Monday, November 8, 2010

More Soap

After receiving an order of good smelling bottles from the lovely Helen at, I set about making some more soap. My first attempt was OK, several people have told me they like it, but being unscented wasn´t much fun. And the ¨brik¨ milk boxes I used were an odd size.

So I made 2 new batches - one with castor oil and scented with lemongrass and lavendar essential oils(the ovals), one with sweet almond oil and scented with West Indian sandalwood and cinnamon (the brown.) I used plastic oval milk bottles for the castor oil batch and smaller liter milk cartons for the cinnamon. I discovered that I had to cut the ¨mold¨ completely apart, and I´m concerned that with some of the new ¨soap¨ stuck to the plastic, it won´t recycle very well. Then I rebatched (remilled) the remaining ugly bars of the original by grating it with a cheese grater and heating with a little water over a double boiler at a low simmer, adding eucalyptus EO, and pouring into molds. I´d found some soap molds and stamps at a craft store in California (boy do I miss gigantic craft stores) and bought a couple to play with. The new ones, except for the rebatched pretty ones, have to age until before Christmas.

I´d like to come up with a shaving soap and a good, heavy duty, cleansing hand soap with some kind of mild abrasive - coffee? Sand? Pumice?

In other news - we´re moving funds around to take with us for the closing. I´ll try to do a more detailed post on real estate transactions, because frankly half the time I´m baffled.

And we´re now quivering with excitement at the prospect of brush clearing. So any recommendations regarding work boots, gloves, etc., and especially good quality hand tools - what to look for and where to purchase them would be appreciated.


  1. Your new soap looks very good, what a difference a mould makes.
    Regarding tools, the best spades and forks we have found here come from Lidl, they are stainless steal and very good quality, however they only have them in the spring and I guess you want them before then.If you look around you will probably find Wilkinson garden tools however they are not cheap, with a fork make sure it has square tines, flat tines are not much use for digging only for lifting hay straw and grass, we both prefer stirrup handles, they are easier to use but not to easy to find. You will need a good strimmer/brush cutter normally petrol 2 stroke, 'Stihl' is a very good make. Gloves, we find that the leather gloves from Chinos as good as any and far cheaper than those on sale in the hardware stores, you will also find a mattock very useful [this is a broad bladed heavy hoe] good for getting stubborn roots out and for ridging up when you are growing potatoes [ also great for mixing cement in a wheel barrow] A wheel barrow is also essential, also a sickle, good garden shears and a pair of secateurs, you will also need a rake and a hoe, I cant get on with the ordinary garden hoes [ dutch hoes] and have a stirrup hoe, however the only place I know that sells them is 'Fruit Hill Farm' which is a on line company in Ireland, there is nothing to beat them and we have had ours for over fifteen years. Hope this helps and it's not too much information.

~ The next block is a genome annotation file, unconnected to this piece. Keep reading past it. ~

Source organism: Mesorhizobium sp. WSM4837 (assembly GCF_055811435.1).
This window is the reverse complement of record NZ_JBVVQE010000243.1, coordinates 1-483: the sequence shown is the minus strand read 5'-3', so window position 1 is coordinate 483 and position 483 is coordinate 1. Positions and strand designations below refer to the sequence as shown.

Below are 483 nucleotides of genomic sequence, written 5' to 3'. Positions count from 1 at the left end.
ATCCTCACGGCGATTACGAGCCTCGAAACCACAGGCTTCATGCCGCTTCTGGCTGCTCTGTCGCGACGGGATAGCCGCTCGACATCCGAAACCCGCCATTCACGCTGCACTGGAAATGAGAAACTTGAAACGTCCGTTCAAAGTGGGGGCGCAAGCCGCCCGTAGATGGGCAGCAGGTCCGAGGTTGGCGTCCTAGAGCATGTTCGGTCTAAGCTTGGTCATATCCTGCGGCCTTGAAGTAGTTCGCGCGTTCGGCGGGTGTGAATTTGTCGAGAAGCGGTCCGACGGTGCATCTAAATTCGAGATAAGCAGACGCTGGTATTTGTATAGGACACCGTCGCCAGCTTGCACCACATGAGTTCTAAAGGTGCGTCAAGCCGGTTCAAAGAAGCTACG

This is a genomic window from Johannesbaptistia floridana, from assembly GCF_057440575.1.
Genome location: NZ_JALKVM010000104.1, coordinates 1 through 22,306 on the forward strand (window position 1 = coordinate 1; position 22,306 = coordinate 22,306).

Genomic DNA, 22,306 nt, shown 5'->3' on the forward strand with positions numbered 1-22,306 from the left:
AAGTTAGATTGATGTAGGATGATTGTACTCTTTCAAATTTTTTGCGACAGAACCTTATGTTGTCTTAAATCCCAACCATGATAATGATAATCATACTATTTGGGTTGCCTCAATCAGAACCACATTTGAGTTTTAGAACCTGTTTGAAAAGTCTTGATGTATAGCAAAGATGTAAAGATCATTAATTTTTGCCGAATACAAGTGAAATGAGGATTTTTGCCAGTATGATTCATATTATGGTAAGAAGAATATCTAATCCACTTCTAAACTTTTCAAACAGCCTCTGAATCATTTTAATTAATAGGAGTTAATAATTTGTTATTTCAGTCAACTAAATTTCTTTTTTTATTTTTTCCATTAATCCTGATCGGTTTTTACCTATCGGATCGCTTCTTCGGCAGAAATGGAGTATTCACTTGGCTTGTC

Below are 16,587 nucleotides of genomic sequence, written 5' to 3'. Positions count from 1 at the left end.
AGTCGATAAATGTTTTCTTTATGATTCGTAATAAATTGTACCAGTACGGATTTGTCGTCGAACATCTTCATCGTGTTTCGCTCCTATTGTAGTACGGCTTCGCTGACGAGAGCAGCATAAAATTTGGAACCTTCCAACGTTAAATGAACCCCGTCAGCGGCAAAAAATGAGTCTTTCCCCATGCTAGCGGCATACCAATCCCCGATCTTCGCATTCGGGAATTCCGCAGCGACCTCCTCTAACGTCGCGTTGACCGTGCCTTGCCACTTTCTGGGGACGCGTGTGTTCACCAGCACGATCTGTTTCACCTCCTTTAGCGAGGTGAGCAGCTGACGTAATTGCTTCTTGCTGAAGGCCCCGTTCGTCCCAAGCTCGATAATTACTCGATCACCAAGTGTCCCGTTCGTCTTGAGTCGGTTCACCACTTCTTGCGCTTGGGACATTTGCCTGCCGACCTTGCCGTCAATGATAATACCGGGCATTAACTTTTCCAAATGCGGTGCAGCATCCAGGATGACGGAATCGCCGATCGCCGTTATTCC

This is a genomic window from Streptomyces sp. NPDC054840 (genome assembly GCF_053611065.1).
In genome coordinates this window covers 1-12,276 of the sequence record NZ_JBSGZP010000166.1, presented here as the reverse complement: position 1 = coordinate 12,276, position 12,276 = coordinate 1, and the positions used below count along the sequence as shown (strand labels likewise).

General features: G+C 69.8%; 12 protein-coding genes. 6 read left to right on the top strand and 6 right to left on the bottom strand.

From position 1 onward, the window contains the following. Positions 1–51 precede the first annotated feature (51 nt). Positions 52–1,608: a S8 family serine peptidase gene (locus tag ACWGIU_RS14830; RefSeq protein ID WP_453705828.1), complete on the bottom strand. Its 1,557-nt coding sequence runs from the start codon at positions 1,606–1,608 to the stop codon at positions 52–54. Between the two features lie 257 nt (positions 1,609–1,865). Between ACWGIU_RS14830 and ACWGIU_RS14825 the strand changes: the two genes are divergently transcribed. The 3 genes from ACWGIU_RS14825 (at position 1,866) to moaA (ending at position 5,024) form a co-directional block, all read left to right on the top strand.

2. Not at all! Thank you!

    The soap molds are cute - but not easy to get the soap out of and I don´t expect them to last too many more batches. Word is that silicone bakery molds (I´ve seen them at Lidl) are a handy substitute.

    Any thoughts on workboots? Wellies don´t look particularly durable - but then I´ve never owned either type. Boots are also something I´m leery of ordering online.

    Is there some kind of big Agro-chain store in rural areas that carry everything from feed to tools we could look for?

    So far we have secateurs, loppers, and a sickle. I think a bow saw, hatchet, pruning saw and hedge clippers wouldn´t go awry. Until we have a space that locks securely we won´t be investing in a wheel barrow.

    Hope you all came through the recent storms OK.